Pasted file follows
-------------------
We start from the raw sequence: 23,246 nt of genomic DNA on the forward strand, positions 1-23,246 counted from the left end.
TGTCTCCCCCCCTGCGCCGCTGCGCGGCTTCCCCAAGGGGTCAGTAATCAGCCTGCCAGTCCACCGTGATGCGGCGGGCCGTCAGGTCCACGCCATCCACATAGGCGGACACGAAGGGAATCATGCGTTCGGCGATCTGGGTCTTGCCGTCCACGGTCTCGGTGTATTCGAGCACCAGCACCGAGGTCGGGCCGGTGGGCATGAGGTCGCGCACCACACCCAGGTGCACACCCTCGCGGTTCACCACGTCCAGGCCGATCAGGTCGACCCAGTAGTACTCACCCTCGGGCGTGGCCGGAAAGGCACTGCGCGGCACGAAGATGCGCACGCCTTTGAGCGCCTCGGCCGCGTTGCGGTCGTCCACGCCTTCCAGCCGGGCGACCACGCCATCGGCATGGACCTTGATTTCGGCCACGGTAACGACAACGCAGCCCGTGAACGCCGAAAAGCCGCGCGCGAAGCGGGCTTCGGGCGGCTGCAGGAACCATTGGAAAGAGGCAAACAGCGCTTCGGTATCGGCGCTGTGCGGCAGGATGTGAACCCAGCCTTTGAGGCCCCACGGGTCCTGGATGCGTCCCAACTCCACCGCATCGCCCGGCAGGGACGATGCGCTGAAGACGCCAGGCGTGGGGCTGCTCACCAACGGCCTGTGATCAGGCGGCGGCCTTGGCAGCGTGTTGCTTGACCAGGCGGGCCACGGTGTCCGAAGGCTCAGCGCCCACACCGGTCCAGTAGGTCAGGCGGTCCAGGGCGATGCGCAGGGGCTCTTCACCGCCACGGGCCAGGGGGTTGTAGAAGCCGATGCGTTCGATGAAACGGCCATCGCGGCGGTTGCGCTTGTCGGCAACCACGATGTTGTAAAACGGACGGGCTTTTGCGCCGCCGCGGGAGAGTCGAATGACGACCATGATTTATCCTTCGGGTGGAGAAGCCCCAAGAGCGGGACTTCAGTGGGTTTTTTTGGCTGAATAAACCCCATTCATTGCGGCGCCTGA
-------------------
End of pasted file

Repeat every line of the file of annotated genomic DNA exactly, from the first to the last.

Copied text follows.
We start from the raw sequence: 23,246 nt of genomic DNA on the forward strand, positions 1-23,246 counted from the left end.
TGTCTCCCCCCCTGCGCCGCTGCGCGGCTTCCCCAAGGGGTCAGTAATCAGCCTGCCAGTCCACCGTGATGCGGCGGGCCGTCAGGTCCACGCCATCCACATAGGCGGACACGAAGGGAATCATGCGTTCGGCGATCTGGGTCTTGCCGTCCACGGTCTCGGTGTATTCGAGCACCAGCACCGAGGTCGGGCCGGTGGGCATGAGGTCGCGCACCACACCCAGGTGCACACCCTCGCGGTTCACCACGTCCAGGCCGATCAGGTCGACCCAGTAGTACTCACCCTCGGGCGTGGCCGGAAAGGCACTGCGCGGCACGAAGATGCGCACGCCTTTGAGCGCCTCGGCCGCGTTGCGGTCGTCCACGCCTTCCAGCCGGGCGACCACGCCATCGGCATGGACCTTGATTTCGGCCACGGTAACGACAACGCAGCCCGTGAACGCCGAAAAGCCGCGCGCGAAGCGGGCTTCGGGCGGCTGCAGGAACCATTGGAAAGAGGCAAACAGCGCTTCGGTATCGGCGCTGTGCGGCAGGATGTGAACCCAGCCTTTGAGGCCCCACGGGTCCTGGATGCGTCCCAACTCCACCGCATCGCCCGGCAGGGACGATGCGCTGAAGACGCCAGGCGTGGGGCTGCTCACCAACGGCCTGTGATCAGGCGGCGGCCTTGGCAGCGTGTTGCTTGACCAGGCGGGCCACGGTGTCCGAAGGCTCAGCGCCCACACCGGTCCAGTAGGTCAGGCGGTCCAGGGCGATGCGCAGGGGCTCTTCACCGCCACGGGCCAGGGGGTTGTAGAAGCCGATGCGTTCGATGAAACGGCCATCGCGGCGGTTGCGCTTGTCGGCAACCACGATGTTGTAAAACGGACGGGCTTTTGCGCCGCCGCGGGAGAGTCGAATGACGACCATGATTTATCCTTCGGGTGGAGAAGCCCCAAGAGCGGGACTTCAGTGGGTTTTTTTGGCTGAATAAACCCCATTCATTGCGGCGCCTGA